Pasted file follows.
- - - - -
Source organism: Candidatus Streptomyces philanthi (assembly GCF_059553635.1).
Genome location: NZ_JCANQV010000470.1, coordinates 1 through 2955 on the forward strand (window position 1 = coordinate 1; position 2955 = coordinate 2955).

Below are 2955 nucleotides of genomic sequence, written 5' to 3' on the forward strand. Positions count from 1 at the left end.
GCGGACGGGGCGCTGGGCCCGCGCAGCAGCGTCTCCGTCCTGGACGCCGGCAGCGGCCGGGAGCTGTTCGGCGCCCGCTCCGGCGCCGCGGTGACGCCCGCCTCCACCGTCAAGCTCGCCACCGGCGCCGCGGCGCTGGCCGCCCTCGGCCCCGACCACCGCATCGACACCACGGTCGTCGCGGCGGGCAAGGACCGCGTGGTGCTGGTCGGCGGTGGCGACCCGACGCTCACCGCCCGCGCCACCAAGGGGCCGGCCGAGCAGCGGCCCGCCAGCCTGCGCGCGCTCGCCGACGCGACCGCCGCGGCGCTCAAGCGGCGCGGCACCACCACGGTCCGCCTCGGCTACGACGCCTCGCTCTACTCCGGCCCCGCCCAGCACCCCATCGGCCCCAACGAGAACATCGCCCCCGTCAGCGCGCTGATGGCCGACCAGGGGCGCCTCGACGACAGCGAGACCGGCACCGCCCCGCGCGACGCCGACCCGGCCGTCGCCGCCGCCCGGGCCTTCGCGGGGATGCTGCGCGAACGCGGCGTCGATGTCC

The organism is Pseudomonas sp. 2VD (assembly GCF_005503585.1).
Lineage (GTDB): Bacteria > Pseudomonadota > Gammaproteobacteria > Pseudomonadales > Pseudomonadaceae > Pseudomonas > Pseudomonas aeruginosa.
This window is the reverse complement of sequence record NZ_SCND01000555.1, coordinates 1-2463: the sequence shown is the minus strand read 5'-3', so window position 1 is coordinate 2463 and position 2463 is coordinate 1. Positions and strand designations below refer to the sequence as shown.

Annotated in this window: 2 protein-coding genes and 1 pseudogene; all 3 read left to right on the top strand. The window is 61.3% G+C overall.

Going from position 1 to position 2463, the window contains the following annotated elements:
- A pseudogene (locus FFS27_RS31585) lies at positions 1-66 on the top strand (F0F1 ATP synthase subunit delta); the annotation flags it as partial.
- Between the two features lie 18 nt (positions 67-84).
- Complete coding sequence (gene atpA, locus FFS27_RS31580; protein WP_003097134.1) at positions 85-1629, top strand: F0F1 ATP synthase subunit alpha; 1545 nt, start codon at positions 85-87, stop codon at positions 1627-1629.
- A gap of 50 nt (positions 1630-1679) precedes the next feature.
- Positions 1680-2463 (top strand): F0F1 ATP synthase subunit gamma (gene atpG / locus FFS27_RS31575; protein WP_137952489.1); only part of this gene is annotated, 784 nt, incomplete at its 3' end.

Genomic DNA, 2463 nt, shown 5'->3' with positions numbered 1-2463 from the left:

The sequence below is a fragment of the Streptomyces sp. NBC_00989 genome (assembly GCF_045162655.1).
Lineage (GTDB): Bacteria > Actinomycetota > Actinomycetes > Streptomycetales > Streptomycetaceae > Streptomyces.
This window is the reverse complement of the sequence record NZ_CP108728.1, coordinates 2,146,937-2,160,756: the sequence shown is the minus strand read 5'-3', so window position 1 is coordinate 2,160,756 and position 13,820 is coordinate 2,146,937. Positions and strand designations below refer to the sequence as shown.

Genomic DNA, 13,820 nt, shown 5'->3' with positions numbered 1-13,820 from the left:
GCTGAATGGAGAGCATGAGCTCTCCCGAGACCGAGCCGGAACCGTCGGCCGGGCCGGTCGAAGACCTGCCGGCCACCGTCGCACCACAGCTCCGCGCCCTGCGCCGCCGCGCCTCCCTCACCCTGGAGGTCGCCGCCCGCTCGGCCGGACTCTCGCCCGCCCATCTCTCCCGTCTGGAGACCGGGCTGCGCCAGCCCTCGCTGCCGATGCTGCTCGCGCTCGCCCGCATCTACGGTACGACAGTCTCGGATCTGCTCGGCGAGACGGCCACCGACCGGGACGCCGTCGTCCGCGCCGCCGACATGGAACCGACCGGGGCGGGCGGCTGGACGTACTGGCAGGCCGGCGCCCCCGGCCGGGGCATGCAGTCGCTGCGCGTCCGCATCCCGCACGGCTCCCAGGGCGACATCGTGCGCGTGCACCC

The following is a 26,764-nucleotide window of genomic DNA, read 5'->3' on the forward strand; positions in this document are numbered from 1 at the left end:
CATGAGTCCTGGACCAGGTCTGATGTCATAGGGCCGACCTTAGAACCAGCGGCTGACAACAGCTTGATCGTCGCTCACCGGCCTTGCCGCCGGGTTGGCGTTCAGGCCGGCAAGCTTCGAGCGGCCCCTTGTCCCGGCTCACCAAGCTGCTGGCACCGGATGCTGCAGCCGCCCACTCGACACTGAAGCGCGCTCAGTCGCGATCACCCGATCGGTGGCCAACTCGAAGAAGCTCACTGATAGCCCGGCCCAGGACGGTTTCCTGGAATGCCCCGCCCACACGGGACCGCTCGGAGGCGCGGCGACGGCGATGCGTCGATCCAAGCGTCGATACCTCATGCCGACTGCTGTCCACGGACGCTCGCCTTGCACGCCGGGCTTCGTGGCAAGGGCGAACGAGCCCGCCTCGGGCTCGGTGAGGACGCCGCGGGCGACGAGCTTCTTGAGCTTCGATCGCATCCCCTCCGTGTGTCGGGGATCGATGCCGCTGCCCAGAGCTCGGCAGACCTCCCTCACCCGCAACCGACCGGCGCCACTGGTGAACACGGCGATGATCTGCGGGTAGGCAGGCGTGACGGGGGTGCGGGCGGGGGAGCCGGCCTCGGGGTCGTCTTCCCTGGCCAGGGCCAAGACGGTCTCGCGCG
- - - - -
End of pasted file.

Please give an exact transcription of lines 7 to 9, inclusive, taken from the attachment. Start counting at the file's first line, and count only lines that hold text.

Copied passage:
This window is the reverse complement of sequence record NZ_SCND01000555.1, coordinates 1-2463: the sequence shown is the minus strand read 5'-3', so window position 1 is coordinate 2463 and position 2463 is coordinate 1. Positions and strand designations below refer to the sequence as shown.

Annotated in this window: 2 protein-coding genes and 1 pseudogene; all 3 read left to right on the top strand. The window is 61.3% G+C overall.

Going from position 1 to position 2463, the window contains the following annotated elements: